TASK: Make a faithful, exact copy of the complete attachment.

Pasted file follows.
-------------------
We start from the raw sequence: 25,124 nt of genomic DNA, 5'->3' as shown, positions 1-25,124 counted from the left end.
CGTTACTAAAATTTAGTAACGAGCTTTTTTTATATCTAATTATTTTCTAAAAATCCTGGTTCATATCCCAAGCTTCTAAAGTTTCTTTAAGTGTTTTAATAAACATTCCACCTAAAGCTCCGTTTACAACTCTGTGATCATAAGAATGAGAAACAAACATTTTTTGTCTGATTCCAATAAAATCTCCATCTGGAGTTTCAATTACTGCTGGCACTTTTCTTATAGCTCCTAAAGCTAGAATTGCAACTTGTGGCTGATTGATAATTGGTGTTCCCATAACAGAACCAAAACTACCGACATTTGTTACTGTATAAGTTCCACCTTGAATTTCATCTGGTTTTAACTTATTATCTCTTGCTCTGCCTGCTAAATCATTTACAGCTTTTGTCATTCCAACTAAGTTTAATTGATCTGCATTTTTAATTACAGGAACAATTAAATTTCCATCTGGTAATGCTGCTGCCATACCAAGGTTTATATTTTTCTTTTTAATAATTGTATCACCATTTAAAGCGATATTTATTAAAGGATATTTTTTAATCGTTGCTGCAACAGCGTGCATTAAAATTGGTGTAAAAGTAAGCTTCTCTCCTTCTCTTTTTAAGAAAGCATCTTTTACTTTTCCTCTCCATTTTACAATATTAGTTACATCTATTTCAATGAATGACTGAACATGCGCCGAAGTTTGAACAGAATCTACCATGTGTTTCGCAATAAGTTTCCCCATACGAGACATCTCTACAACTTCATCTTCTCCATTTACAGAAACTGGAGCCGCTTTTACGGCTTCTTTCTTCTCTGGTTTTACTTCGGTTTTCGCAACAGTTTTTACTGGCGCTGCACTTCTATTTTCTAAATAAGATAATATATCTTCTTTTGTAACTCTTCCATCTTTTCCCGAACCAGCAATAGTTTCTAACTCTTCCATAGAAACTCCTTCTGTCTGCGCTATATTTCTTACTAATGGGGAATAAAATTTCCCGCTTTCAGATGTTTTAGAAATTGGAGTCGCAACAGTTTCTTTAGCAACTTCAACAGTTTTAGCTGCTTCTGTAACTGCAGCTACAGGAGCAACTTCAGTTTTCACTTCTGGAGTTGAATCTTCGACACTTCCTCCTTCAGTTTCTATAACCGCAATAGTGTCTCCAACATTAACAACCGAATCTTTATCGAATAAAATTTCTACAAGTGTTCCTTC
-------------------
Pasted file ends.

We start from the raw sequence: 25,124 nt of genomic DNA, 5'->3' as shown, positions 1-25,124 counted from the left end.
CGTTACTAAAATTTAGTAACGAGCTTTTTTTATATCTAATTATTTTCTAAAAATCCTGGTTCATATCCCAAGCTTCTAAAGTTTCTTTAAGTGTTTTAATAAACATTCCACCTAAAGCTCCGTTTACAACTCTGTGATCATAAGAATGAGAAACAAACATTTTTTGTCTGATTCCAATAAAATCTCCATCTGGAGTTTCAATTACTGCTGGCACTTTTCTTATAGCTCCTAAAGCTAGAATTGCAACTTGTGGCTGATTGATAATTGGTGTTCCCATAACAGAACCAAAACTACCGACATTTGTTACTGTATAAGTTCCACCTTGAATTTCATCTGGTTTTAACTTATTATCTCTTGCTCTGCCTGCTAAATCATTTACAGCTTTTGTCATTCCAACTAAGTTTAATTGATCTGCATTTTTAATTACAGGAACAATTAAATTTCCATCTGGTAATGCTGCTGCCATACCAAGGTTTATATTTTTCTTTTTAATAATTGTATCACCATTTAAAGCGATATTTATTAAAGGATATTTTTTAATCGTTGCTGCAACAGCGTGCATTAAAATTGGTGTAAAAGTAAGCTTCTCTCCTTCTCTTTTTAAGAAAGCATCTTTTACTTTTCCTCTCCATTTTACAATATTAGTTACATCTATTTCAATGAATGACTGAACATGCGCCGAAGTTTGAACAGAATCTACCATGTGTTTCGCAATAAGTTTCCCCATACGAGACATCTCTACAACTTCATCTTCTCCATTTACAGAAACTGGAGCCGCTTTTACGGCTTCTTTCTTCTCTGGTTTTACTTCGGTTTTCGCAACAGTTTTTACTGGCGCTGCACTTCTATTTTCTAAATAAGATAATATATCTTCTTTTGTAACTCTTCCATCTTTTCCCGAACCAGCAATAGTTTCTAACTCTTCCATAGAAACTCCTTCTGTCTGCGCTATATTTCTTACTAATGGGGAATAAAATTTCCCGCTTTCAGATGTTTTAGAAATTGGAGTCGCAACAGTTTCTTTAGCAACTTCAACAGTTTTAGCTGCTTCTGTAACTGCAGCTACAGGAGCAACTTCAGTTTTCACTTCTGGAGTTGAATCTTCGACACTTCCTCCTTCAGTTTCTATAACCGCAATAGTGTCTCCAACATTAACAACCGAATCTTTATCGAATAAAATTTCTACAAGTGTTCCTTC